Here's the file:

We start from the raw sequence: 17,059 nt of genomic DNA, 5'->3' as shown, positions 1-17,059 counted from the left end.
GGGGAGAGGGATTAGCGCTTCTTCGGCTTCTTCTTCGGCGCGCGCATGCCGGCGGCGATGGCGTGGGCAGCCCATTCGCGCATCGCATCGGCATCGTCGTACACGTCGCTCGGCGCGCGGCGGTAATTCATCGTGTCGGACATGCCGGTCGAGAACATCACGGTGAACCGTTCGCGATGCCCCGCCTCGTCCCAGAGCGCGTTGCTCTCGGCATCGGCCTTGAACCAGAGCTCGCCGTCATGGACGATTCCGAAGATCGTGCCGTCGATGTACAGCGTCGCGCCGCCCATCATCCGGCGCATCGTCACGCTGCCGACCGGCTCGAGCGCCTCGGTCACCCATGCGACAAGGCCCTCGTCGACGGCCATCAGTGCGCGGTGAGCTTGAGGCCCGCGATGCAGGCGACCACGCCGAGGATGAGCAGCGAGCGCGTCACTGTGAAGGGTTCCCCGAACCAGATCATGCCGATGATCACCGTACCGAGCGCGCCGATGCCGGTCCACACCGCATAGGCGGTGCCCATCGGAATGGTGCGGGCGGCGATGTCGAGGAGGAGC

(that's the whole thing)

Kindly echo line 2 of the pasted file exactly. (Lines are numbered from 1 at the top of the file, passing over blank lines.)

GGGGAGAGGGATTAGCGCTTCTTCGGCTTCTTCTTCGGCGCGCGCATGCCGGCGGCGATGGCGTGGGCAGCCCATTCGCGCATCGCATCGGCATCGTCGTACACGTCGCTCGGCGCGCGGCGGTAATTCATCGTGTCGGACATGCCGGTCGAGAACATCACGGTGAACCGTTCGCGATGCCCCGCCTCGTCCCAGAGCGCGTTGCTCTCGGCATCGGCCTTGAACCAGAGCTCGCCGTCATGGACGATTCCGAAGATCGTGCCGTCGATGTACAGCGTCGCGCCGCCCATCATCCGGCGCATCGTCACGCTGCCGACCGGCTCGAGCGCCTCGGTCACCCATGCGACAAGGCCCTCGTCGACGGCCATCAGTGCGCGGTGAGCTTGAGGCCCGCGATGCAGGCGACCACGCCGAGGATGAGCAGCGAGCGCGTCACTGTGAAGGGTTCCCCGAACCAGATCATGCCGATGATCACCGTACCGAGCGCGCCGATGCCGGTCCACACCGCATAGGCGGTGCCCATCGGAATGGTGCGGGCGGCGATGTCGAGGAGGAGC